Toy Horses - Toy Horses Album Review
Toy Horses are Welsh multi-instrumentalist duo Adam D Franklin and Tom Williams whose internet promotion won them the attention of ex-Wilco member Ken Coomer with whom they jetted off to the US to record this, their self-titled debut album with.
The album opens with 'Play What You Want' which suggests an instant 'sixties feel reminiscent of The Kinks and The Beatles. Within its first few seconds of typical guitar/bass/drums/vocals blend, the track chops and changes from its original pace to a double time, rapidly spoken, Madness-type feel, then chops into a piano accompanied interception before the fuller chorus with split vocals pushes the track forward in a much catchier vein. At the same time as the 'sixties influence, there's also a whiff of The Feeling, Scouting For Girls, The Hoosiers, and similar contemporary, feel-good, catchy pop. The multi-instrumentalists' talent, both instrumentally and vocally, is clearly showcased from the off with this busy, chopping and changing sound which fuses a mixture of feels into one track; there's unfortunately an immediate feeling of an overdose of variety, somewhat unsettled and uneasy. There's the same mixture of lots of feels and a whole showcase of instruments in 'Sordid Little World', which opens as a strummed acoustic guitar ballad before layers of instruments build in, and its honest, storytelling lyrics bring to mind the likes of Babyshambles.
Opening with an a capella vocal introduction, 'Damage Done' then continues in much the same vein with the full band pounding in and then chopping back to electric piano accompanied vocals as like a stop verse, before a brief change into a strummed guitar accompanied passage and then back again, though second time accompanied by a funky reggae-like bass. Eventually the track crashes into a full band chorus, then into a simple instrumental and back into another chorus. The fact that the music chops and changes around so much really does detract from the songs themselves, they never settle, just prove Toy Horses' blend as a melting pot of variety that's not yet been refined. 'Last Chance' offers something of a brief exception to this hectic chopping and changing, as a strummed acoustic guitar accompanied ballad that, though predictable and familiar sounding, contrasts the over complicatedness that precedes and follows; simple two men, two guitars and, towards the tracks' conclusion, a gentle suggestion of tambourine. Short lived contrast though, 'Loyal To The Cause' crashes straight into a full band feel.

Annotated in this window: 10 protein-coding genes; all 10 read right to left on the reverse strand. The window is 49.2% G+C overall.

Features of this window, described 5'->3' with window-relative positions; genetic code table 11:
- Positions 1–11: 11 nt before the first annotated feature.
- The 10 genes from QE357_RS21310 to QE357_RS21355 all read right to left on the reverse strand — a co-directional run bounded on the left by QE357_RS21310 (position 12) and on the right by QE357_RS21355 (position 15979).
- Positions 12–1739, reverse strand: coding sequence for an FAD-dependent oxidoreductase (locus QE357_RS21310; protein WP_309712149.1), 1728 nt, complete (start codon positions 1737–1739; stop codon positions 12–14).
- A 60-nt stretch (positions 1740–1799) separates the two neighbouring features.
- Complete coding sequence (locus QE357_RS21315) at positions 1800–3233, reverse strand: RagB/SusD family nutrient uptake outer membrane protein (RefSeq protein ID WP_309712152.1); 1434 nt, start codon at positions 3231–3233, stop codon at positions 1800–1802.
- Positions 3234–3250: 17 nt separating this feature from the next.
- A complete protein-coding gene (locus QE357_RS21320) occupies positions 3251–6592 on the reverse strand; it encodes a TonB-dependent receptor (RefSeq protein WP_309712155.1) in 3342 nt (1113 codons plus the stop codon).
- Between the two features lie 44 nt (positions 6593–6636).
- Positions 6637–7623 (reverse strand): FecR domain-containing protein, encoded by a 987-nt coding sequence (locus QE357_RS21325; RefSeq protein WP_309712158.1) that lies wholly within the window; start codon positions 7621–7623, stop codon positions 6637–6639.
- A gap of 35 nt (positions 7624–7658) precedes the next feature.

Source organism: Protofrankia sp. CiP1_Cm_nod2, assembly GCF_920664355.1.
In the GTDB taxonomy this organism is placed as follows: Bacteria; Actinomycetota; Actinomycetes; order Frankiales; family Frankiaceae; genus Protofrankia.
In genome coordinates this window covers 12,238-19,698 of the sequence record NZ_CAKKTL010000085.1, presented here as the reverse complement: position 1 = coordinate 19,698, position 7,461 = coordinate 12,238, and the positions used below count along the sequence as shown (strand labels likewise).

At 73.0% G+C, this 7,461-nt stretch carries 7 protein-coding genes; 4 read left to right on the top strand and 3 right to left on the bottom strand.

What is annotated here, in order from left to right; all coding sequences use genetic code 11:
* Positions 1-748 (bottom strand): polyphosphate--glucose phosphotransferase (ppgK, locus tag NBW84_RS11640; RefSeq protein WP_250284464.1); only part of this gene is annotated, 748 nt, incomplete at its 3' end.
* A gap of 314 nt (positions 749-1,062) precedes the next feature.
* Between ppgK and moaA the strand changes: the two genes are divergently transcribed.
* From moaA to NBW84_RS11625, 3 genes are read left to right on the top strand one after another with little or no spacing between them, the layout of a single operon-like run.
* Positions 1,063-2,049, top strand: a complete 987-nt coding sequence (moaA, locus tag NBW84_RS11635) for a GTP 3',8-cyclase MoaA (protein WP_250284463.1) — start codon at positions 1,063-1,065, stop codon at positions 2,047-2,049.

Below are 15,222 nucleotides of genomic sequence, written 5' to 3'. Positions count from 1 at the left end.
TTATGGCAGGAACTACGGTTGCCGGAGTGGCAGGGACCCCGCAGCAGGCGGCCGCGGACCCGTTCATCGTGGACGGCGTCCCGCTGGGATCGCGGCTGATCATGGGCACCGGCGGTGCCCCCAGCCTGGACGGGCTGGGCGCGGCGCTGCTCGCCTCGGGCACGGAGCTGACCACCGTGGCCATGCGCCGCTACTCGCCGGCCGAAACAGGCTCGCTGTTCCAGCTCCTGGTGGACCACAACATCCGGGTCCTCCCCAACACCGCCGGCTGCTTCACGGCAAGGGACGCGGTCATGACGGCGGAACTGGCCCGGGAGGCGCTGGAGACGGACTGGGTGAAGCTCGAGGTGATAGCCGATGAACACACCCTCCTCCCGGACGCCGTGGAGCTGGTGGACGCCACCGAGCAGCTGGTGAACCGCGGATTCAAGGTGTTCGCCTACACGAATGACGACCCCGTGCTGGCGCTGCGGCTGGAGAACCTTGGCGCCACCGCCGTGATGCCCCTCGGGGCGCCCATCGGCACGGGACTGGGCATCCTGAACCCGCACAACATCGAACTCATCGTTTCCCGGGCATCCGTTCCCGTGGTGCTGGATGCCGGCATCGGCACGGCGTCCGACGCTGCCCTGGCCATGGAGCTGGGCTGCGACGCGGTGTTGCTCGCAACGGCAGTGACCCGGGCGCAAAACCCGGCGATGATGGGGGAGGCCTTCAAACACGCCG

Later, 'Love At An Arm's Length' begins a more down-tempo, gentle ballad before distorted vocals echo in the mix over a more determined, aggressive, pounding accompaniment. The track then quietens out once again with gentle glockenspiel highlights, and gradually builds layer by layer through to an instrumental which brings the track to a fuller close. 'Oh Violet', another track which opens with strummed acoustic guitar accompanied vocals, initially brings to mind Plain White T's' 'Hey There Delilah', but then plunges into a similar well-worked pop rock groove like much of the rest of the material on this self-titled debut, though perhaps with a weaker, more bland and repetitive melody than other tracks.
The album concludes with 'Interrupt', the single released alongside Toy Horses' self-titled album. From a smooth string ensemble opening, 'Interrupt' then lilts into a gentle verse, with delicate vocals accompanied by piano and gently strummed guitar before the strings return during the heartfelt more moving pre-chorus and chorus. The track has powerful, tear-jerking kind of sensitive verses with much a much heavier plunging chorus and glissando strings reminiscent of Oasis' 'Whatever. Like much of the rest of the album, different feels continue to interrupt and intercept each other throughout Toy Horses' concluding track, whose title, 'Interrupt' seems to sum up the plague of the whole album. An album that's well produced with lots of potential and showcasing clear multi-instrumental and songwriting ability, Toy Horses just need to refine the chopping and changing to make the pop songs that they're intent on making much more listenable.